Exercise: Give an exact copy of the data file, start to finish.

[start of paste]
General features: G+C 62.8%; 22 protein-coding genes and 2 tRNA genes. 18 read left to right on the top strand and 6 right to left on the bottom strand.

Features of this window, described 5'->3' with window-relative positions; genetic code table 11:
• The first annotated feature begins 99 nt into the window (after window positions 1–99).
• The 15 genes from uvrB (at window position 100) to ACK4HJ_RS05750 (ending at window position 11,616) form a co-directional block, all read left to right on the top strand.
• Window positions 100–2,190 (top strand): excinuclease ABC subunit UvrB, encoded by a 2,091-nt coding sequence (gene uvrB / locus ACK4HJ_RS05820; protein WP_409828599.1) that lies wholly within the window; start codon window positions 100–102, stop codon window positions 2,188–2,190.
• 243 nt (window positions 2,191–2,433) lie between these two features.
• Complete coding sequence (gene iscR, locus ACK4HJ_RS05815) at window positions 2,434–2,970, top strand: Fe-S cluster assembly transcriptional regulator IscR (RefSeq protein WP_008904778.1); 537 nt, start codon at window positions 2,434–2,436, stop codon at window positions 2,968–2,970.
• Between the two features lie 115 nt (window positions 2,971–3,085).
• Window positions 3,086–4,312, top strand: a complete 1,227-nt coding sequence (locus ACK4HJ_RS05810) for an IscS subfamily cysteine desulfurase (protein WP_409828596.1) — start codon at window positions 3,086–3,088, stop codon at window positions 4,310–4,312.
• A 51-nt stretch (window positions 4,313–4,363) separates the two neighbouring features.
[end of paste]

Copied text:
General features: G+C 62.8%; 22 protein-coding genes and 2 tRNA genes. 18 read left to right on the top strand and 6 right to left on the bottom strand.

Features of this window, described 5'->3' with window-relative positions; genetic code table 11:
• The first annotated feature begins 99 nt into the window (after window positions 1–99).
• The 15 genes from uvrB (at window position 100) to ACK4HJ_RS05750 (ending at window position 11,616) form a co-directional block, all read left to right on the top strand.
• Window positions 100–2,190 (top strand): excinuclease ABC subunit UvrB, encoded by a 2,091-nt coding sequence (gene uvrB / locus ACK4HJ_RS05820; protein WP_409828599.1) that lies wholly within the window; start codon window positions 100–102, stop codon window positions 2,188–2,190.
• 243 nt (window positions 2,191–2,433) lie between these two features.
• Complete coding sequence (gene iscR, locus ACK4HJ_RS05815) at window positions 2,434–2,970, top strand: Fe-S cluster assembly transcriptional regulator IscR (RefSeq protein WP_008904778.1); 537 nt, start codon at window positions 2,434–2,436, stop codon at window positions 2,968–2,970.
• Between the two features lie 115 nt (window positions 2,971–3,085).
• Window positions 3,086–4,312, top strand: a complete 1,227-nt coding sequence (locus ACK4HJ_RS05810) for an IscS subfamily cysteine desulfurase (protein WP_409828596.1) — start codon at window positions 3,086–3,088, stop codon at window positions 4,310–4,312.
• A 51-nt stretch (window positions 4,313–4,363) separates the two neighbouring features.